Air Show Wing Walker Loses Grip & Plunges 200 Feet to His Death

airplane air showThe chance of witnessing an accidental and tragic death is exactly why I steer clear of air shows and other risky gravity-defying entertainment acts. That's why this story is one of my worst nightmares come true.

A veteran stunt wing walker, Todd Green, fell 200 feet to his death Sunday after losing his grip on the wing while climbing from a plane to a helicopter at the Selfridge Air Show in Michigan. At first, the crowd of 75,000 people below thought the fall was just part of the stunt; but when emergency crews began rushing toward the scene, they were horrified to realize something had gone very, very wrong.

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In fact, Green's death is just one of three air show tragedies that occurred over the weekend -- an aerobatic flyer crashed and died at an air show in Kansas City, Missouri, and a British Royal Air Force "Red Arrows" pilot crashed and died at an air festival in England. Now, many people are questioning whether air shows should be banned given that they carry the potential for such devastating risks. And, of course, some of the more callous readers have even suggested that Green (and other stunt people like him) are "idiots" for attempting such reckless maneuvers.

But here's the thing to remember about Green and his fellow professional daredevils: Even though they well aware of the ricks involved in such a performance, they do it anyway simply because they live for entertaining fans. After all, the whole point of watching an air show (and other similar acts) is the thrill of watching people braver than we are attempt dangerous feats and the relief when (most of the time) they emerge safely and triumphant. Knowing that something can go wrong is part of why people watch in the first place. Performers not only know this -- they thrive on it.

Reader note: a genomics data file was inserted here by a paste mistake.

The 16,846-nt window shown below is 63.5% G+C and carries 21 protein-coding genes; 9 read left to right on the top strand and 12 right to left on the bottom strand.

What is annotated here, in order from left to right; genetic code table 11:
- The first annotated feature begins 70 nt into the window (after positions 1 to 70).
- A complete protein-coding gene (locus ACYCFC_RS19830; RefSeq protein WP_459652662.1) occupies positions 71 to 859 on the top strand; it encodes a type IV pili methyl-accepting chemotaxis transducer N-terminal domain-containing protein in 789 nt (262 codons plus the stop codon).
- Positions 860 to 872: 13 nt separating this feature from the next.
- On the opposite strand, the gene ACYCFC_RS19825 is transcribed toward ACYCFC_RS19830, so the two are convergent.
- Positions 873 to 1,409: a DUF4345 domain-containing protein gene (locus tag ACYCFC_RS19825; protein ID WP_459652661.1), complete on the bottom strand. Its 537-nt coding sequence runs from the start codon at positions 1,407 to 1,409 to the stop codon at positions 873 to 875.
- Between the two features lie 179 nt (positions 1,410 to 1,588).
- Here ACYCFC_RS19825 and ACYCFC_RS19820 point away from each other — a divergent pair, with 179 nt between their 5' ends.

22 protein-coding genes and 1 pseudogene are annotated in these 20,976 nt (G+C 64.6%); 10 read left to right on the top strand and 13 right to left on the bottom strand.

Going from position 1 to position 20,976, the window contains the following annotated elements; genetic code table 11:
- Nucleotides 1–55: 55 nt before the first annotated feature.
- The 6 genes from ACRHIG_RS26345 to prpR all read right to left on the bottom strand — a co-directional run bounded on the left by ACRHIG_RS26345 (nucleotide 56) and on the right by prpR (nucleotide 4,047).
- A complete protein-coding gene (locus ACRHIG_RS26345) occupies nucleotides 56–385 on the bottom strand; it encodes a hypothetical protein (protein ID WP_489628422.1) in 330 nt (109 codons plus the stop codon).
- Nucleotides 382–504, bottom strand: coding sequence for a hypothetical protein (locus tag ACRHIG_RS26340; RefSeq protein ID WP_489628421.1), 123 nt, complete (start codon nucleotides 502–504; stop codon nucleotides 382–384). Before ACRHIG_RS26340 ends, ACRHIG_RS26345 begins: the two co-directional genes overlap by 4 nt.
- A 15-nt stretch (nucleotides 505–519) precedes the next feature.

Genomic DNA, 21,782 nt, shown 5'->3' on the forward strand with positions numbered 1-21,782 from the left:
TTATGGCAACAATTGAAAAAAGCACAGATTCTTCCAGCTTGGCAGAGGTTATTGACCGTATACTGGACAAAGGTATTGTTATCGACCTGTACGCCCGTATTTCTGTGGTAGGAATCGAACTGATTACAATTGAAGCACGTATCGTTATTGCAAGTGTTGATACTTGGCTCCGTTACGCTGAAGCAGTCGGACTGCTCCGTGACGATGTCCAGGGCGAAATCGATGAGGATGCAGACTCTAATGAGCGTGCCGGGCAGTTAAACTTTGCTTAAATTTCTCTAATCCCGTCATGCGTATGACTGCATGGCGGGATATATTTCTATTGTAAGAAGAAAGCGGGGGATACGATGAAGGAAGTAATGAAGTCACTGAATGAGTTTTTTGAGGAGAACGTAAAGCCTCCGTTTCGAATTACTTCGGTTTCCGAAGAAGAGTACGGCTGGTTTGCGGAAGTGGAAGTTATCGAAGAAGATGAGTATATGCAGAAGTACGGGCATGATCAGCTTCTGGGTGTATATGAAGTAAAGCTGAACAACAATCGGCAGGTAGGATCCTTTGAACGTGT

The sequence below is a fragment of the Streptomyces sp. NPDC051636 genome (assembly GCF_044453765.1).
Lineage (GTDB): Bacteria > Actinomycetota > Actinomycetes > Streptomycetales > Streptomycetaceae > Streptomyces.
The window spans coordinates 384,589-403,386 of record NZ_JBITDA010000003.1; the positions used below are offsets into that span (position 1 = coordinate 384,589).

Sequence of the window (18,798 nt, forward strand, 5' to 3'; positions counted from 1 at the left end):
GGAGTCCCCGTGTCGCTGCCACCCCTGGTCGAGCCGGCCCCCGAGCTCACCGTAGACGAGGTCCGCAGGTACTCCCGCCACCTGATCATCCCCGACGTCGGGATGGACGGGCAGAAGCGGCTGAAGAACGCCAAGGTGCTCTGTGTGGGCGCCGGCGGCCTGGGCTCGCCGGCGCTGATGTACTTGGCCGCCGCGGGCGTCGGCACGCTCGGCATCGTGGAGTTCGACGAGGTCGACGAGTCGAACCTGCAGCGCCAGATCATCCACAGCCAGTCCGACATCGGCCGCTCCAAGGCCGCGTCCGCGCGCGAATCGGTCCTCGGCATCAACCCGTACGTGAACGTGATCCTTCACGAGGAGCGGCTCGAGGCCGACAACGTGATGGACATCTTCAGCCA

Green's friends have mentioned, in particular, how much he loved performing. Not only that, but he was excited to be following in the footsteps of his father, Eddie "The Grip" Green, who was a legendary wing walker and skydiver. His death is a tragedy, yes, but his family and friends can take some comfort knowing he died doing exactly what he loved most.

There's video of the fall here, but please be forewarned it is likely heart-wrenching and disturbing (although, I don't know for sure because I couldn't bring myself to watch it).

 

Image via sam_churchill/Flickr

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